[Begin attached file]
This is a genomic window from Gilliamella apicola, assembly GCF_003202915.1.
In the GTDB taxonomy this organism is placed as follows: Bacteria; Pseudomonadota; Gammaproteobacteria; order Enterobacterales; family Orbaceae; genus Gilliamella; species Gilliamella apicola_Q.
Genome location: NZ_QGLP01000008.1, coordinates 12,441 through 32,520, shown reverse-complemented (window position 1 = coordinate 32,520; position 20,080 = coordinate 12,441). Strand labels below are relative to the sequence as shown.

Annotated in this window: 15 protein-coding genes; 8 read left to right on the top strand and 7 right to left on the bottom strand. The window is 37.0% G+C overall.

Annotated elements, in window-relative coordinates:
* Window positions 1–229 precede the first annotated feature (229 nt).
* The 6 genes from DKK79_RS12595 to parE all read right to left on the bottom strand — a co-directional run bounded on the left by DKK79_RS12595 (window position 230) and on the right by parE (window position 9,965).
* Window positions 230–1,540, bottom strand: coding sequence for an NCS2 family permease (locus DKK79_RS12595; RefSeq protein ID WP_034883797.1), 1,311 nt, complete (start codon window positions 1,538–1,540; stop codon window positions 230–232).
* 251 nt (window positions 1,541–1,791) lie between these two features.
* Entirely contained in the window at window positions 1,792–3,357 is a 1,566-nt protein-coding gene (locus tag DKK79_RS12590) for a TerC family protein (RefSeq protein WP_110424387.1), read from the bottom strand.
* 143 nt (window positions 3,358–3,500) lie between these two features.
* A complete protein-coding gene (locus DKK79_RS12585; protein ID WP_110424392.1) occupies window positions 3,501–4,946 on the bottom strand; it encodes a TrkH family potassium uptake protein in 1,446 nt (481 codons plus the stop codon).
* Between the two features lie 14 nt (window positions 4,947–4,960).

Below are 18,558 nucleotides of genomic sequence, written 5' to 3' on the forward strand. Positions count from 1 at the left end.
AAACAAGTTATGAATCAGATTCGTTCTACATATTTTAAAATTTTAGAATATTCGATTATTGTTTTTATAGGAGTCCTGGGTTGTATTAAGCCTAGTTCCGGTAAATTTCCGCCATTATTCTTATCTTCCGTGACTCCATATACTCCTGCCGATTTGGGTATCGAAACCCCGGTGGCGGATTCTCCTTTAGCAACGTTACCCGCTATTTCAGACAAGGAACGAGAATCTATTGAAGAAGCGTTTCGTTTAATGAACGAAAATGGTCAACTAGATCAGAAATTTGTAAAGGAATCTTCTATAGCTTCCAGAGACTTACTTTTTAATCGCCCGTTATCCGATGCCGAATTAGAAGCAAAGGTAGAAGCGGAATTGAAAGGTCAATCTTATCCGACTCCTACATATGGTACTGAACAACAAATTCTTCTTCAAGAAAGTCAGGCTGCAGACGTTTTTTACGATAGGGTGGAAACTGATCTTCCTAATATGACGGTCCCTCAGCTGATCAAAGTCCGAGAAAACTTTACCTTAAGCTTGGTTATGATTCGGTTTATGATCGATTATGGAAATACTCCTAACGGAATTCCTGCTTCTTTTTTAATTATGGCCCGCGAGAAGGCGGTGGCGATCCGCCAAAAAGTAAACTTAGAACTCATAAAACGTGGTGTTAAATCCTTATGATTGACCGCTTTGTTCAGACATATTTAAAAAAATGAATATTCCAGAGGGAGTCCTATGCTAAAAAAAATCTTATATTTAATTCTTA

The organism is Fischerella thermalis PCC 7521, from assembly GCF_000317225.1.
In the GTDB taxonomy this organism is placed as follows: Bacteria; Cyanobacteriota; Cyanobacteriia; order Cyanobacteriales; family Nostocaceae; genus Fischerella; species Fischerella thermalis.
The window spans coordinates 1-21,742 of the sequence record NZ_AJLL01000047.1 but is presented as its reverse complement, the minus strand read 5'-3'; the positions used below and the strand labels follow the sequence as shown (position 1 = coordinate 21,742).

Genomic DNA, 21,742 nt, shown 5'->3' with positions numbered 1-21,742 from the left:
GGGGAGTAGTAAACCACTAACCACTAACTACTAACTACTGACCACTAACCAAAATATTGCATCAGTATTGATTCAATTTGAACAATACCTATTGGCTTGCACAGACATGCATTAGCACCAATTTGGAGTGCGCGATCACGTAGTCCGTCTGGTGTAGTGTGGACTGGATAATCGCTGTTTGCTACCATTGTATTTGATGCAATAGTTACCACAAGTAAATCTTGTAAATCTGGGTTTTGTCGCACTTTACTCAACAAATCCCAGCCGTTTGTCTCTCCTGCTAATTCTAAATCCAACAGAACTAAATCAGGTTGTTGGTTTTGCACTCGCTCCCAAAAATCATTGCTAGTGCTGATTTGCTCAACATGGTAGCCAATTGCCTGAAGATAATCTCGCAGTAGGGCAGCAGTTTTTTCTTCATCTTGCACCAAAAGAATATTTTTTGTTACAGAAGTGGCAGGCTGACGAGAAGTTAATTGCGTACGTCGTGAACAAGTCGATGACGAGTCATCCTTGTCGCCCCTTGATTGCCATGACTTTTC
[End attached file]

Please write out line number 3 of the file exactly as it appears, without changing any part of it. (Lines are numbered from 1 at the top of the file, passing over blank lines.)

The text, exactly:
Genome location: NZ_QGLP01000008.1, coordinates 12,441 through 32,520, shown reverse-complemented (window position 1 = coordinate 32,520; position 20,080 = coordinate 12,441). Strand labels below are relative to the sequence as shown.